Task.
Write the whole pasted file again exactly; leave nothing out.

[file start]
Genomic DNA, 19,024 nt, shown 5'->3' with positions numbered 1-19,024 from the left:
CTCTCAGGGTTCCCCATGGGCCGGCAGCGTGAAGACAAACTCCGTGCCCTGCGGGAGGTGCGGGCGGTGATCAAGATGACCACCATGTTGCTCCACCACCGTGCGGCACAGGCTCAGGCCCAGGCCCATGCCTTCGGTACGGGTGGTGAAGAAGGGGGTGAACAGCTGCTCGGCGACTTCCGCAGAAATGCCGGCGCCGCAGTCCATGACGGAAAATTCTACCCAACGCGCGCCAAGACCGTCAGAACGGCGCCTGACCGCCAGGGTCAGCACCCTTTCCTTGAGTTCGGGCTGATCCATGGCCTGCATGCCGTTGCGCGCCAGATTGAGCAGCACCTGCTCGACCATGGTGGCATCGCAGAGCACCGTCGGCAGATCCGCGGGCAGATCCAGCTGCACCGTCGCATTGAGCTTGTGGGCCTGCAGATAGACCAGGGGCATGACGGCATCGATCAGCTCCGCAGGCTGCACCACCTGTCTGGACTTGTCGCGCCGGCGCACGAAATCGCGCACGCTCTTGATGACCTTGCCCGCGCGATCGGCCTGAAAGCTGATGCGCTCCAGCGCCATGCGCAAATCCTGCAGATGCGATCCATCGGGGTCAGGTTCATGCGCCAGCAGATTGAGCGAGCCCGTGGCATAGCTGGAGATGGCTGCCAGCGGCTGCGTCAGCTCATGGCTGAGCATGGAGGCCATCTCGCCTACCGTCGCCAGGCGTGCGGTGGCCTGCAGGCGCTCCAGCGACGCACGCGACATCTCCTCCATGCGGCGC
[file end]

Genomic DNA, 19,024 nt, shown 5'->3' with positions numbered 1-19,024 from the left:
CTCTCAGGGTTCCCCATGGGCCGGCAGCGTGAAGACAAACTCCGTGCCCTGCGGGAGGTGCGGGCGGTGATCAAGATGACCACCATGTTGCTCCACCACCGTGCGGCACAGGCTCAGGCCCAGGCCCATGCCTTCGGTACGGGTGGTGAAGAAGGGGGTGAACAGCTGCTCGGCGACTTCCGCAGAAATGCCGGCGCCGCAGTCCATGACGGAAAATTCTACCCAACGCGCGCCAAGACCGTCAGAACGGCGCCTGACCGCCAGGGTCAGCACCCTTTCCTTGAGTTCGGGCTGATCCATGGCCTGCATGCCGTTGCGCGCCAGATTGAGCAGCACCTGCTCGACCATGGTGGCATCGCAGAGCACCGTCGGCAGATCCGCGGGCAGATCCAGCTGCACCGTCGCATTGAGCTTGTGGGCCTGCAGATAGACCAGGGGCATGACGGCATCGATCAGCTCCGCAGGCTGCACCACCTGTCTGGACTTGTCGCGCCGGCGCACGAAATCGCGCACGCTCTTGATGACCTTGCCCGCGCGATCGGCCTGAAAGCTGATGCGCTCCAGCGCCATGCGCAAATCCTGCAGATGCGATCCATCGGGGTCAGGTTCATGCGCCAGCAGATTGAGCGAGCCCGTGGCATAGCTGGAGATGGCTGCCAGCGGCTGCGTCAGCTCATGGCTGAGCATGGAGGCCATCTCGCCTACCGTCGCCAGGCGTGCGGTGGCCTGCAGGCGCTCCAGCGACGCACGCGACATCTCCTCCATGCGGCGC